In 1982, New York businessman Lewis Lehrman won the Republican nomination for governor of New York, running that November against Democrat Mario Cuomo. I myself recall the Lehrman campaign fondly—because I almost joined it. (If I joined the Lehrman campaign, my parents, eager to see their son employed at last, drily noted, I might be out of a job the day after the election, whereas if I went to work for Vice President Bush, my other option, I’d be safe until at least 1984.) I’m reminded of all this because a young friend just sent me the link to one of Lehrman’s campaign commercials.
As you’ll see—if you’d like a summary of his positions, start the clip at 2:25—Lehrman ran on tax cuts, economic growth, standing up to the teachers’ unions, and getting tough on crime.
He lost to Cuomo, as you will already have guessed, but—and this is what’s striking—only by 3.5 percent, capturing 47.5 percent of the vote to Cuomo’s 50.9 percent.
Lehrman went on to lead a good and full life, remaining active in business, raising his five children, writing invaluable articles on monetary reform, and joining investor Dick Gilder in turning the Gilder Lehrman Institute into one of the most important repositories of original source materials on American history anywhere in the nation. In business, in philanthropy, and in conservative circles (such as they are), Lehrman remains a revered figure.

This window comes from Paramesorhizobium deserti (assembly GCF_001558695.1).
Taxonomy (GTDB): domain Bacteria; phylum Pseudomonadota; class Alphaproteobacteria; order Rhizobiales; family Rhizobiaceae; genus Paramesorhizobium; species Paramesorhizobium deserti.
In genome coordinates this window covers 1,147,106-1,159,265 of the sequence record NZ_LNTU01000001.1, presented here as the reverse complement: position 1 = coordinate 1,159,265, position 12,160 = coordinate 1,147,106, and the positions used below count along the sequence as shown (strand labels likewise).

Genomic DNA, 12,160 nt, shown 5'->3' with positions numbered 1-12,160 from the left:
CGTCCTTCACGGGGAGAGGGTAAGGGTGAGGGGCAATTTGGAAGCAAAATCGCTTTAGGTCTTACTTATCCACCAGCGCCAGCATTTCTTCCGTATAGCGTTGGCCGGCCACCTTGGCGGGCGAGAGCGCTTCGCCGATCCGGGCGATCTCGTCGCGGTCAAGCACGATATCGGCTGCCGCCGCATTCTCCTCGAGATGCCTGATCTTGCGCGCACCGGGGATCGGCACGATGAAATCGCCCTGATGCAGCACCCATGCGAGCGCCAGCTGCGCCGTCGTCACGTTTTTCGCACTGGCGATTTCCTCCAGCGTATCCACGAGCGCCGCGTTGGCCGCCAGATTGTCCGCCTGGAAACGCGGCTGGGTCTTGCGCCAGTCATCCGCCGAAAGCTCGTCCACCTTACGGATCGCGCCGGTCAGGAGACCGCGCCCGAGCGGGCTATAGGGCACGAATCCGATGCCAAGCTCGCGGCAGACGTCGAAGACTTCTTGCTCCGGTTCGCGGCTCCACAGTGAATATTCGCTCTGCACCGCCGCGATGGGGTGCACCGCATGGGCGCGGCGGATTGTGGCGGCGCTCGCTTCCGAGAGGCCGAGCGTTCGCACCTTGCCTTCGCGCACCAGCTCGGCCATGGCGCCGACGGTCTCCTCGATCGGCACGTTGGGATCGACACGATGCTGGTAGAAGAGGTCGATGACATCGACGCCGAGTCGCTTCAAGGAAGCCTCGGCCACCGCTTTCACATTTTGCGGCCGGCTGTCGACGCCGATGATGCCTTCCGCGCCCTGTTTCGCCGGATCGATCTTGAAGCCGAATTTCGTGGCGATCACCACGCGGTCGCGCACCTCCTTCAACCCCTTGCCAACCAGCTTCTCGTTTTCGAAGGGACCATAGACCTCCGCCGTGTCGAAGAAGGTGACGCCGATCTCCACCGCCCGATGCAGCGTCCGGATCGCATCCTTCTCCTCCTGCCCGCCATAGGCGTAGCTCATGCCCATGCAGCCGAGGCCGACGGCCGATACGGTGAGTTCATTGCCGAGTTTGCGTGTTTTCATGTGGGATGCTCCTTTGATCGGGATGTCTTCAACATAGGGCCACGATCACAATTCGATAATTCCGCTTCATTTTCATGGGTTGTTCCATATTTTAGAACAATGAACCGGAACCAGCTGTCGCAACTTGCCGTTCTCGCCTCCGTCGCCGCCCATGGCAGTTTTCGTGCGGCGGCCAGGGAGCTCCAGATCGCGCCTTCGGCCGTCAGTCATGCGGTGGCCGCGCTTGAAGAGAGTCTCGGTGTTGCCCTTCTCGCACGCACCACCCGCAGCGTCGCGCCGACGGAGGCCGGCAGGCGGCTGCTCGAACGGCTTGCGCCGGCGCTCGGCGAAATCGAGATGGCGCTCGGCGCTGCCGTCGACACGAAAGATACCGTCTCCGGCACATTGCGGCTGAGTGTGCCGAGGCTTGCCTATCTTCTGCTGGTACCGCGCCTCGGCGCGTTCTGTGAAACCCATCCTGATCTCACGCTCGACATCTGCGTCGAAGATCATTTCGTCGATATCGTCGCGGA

And yet, just imagine what would have happened if, back in 1982, he had won. With lower taxes, New York State would have experienced some of the growth in the last three decades that has instead been centered almost entirely in the financial services industry in Manhattan. Buffalo, Binghamton, Rochester, Utica — those would have remained viable towns. New York City itself would have thrived — working with Mayor Koch to get tough on crime and clean the place up, Lehrman would have enabled New York to turn around a full dozen years before the 1994 election of Rudy Giuliani finally accomplished the feat. And New York politics would have set an example for the entire Northeastern United States.
In one election in one state back in 1982, had there been a swing of a mere 3.5 percent of the vote, everything —everything — would have been different.ould have remained sane and healthy, offering New Yorkers a vigorous GOP and not the go-along to get-along GOP over which the next Republican governor, George Pataki, would wanly preside. A healthy, growing New York would have set an example for the entire Northeast — and benefitted the entire nation.
Anyone among the Ricochetti care to name an especially consequential election of his own?